Hi. I put on new veneers last month, but one of the incisors changed color on top to blue (see the picture). Any idea what causes that? Can it be fixed? Thanks in advance
Veneer Color Changed to Blue? (photo)
Doctor Answers 8
Veneer changed color.
If this was what it looked like when they where placed then you will need a new veneer.
What I'm hearing you say is that it was the correct color at the seat (1 month ago) and changed recently. Based on that I can offer multiple assumptions. Contamination at the seating appointment could cause this. The seal at the margin becomes weak and we end up with leakage. Blood and other contaminants could leak up under the veneer and cause discoloration. However for this much discoloration to occur from that after just a month would be very unlikely. At the margin (edge of the gum) maybe, but not the whole tooth. The body and the gingival margin are discolored. In other words, the whole prep would have had to be contaminated. I don't know any clinician who could have missed that.
A more realistic assumption is that the tooth has died. The neurovascular tissue inside the pulp chamber has necrosed. When the blood in this tissue breaks down the heme (pigment) can leach into the dentinal tubules and stain the internal tooth structure. So the whole prep (underlying tooth structure) is now a different color than what it was to start with. This color is bleeding into the porcelain in effect changing the whole color of the tooth.
When you see discoloration (blue, purple at the gum line because the veneers is thinnest here and there is dentin directly below) that extends throughout the tooth it typically is not a marginal leakage issue.
The only way to tell is to have the tooth evaluated and pulp tested for vitality. If it test non vital then you will need a root canal. This is easily done through the back of the tooth without damaging the veneer. Internal bleaching may correct the discoloration. If it does you will be able to keep the veneer.
Whatever you do, do not take the veneer off before it is pulp tested. If you take the veneer off and the tooth is dead then you just bought a new veneer on top of a root canal.
John Schmid, DDS LVIF
The color of the veneer can change for a number of reasons. Contamination from blood, saliva, oil can cause a color change. Also, certain types of dental cements can cause the veneer to discolor. This is fixed by removing the veneer and having a new one made.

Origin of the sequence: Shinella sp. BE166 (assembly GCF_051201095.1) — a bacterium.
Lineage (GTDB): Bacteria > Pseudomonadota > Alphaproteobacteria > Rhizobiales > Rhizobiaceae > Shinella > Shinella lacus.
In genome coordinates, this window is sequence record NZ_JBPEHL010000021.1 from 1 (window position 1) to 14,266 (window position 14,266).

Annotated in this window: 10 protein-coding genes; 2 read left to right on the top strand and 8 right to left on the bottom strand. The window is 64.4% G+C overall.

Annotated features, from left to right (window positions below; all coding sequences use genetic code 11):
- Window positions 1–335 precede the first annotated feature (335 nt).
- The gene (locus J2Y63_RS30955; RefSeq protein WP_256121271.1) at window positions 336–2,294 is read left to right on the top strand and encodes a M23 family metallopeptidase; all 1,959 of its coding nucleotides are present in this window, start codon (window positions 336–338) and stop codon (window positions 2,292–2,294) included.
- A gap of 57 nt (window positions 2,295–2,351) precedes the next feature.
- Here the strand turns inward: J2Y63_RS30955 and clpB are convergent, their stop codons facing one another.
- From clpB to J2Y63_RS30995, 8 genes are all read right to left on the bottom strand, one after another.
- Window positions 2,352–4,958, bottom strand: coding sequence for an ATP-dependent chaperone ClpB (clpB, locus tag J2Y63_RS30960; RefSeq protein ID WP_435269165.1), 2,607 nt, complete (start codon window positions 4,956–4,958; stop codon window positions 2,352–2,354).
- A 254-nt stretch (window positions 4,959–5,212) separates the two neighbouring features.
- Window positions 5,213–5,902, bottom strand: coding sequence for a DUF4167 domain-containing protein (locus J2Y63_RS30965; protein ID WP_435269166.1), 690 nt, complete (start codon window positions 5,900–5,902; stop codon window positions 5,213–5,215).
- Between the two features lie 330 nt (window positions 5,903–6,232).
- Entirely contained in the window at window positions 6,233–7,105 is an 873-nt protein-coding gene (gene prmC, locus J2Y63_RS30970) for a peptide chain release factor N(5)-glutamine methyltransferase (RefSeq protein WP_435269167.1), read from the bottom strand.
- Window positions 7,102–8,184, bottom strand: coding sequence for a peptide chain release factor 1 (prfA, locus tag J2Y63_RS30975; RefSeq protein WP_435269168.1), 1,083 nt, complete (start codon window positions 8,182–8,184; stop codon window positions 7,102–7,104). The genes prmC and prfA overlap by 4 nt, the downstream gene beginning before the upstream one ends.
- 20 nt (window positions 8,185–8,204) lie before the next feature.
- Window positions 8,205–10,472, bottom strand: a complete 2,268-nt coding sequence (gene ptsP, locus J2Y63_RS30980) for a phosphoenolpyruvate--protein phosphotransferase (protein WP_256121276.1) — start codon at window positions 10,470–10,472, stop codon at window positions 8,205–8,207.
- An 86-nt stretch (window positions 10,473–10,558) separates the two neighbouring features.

Leaking Porcelain Veneer Margin
One of two things is happening with this veneer.
1. Your gums were slightly bleeding during the bonding process and a small amount got under your veneer at this time.
2. The margin of the veneer is not flush with the tooth and liquids are getting under your veneer.
Either way you need to have it removed and it can be replaced very easily.
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Veneer turning blue?
It maybe a transparent porcelain or the veneer is so thin its not blocking out the tooth underneath, yes it can be corrected but in most cases it will need to be removed and redone good luck
Kevin Coughlin DMD, MBA, MAGD CEO Baystate Dental PC
Possible Contamination or Dark Root Structure
If there was possible contamination from blood, saliva, or oil from the dentist's hand piece, the bond will be incomplete, the cement will leach out and you will have leakage under the veneer. This results in discoloration. Also, prior to bonding the veneer, the prepped tooth needs to be cleaned and disinfected to remove any debris or contaminate. Sometimes, it the root structure is dark, the veneer will look a bluish color shows because the veneer is more translucent at the gum line. If you are not happy with the outcome go back and have it redone again....you should be happy with the color of the veneers and there always is a way to change them!
The cause of the change in color of your veneer could be due to a leaking margin or there is a possibility blood got between the cement and veneer.
Veneer turned blue
From the picture there is a good chance that the margin of the veneer is not fitting perfectly so that it is leaking and staining under the Veneer or if the tooth was dark prior to the veneer it could be it is showing through the porcelain
These answers are for educational purposes and should not be relied upon as a substitute for medical advice you may receive from your physician. If you have a medical emergency, please call 911. These answers do not constitute or initiate a patient/doctor relationship.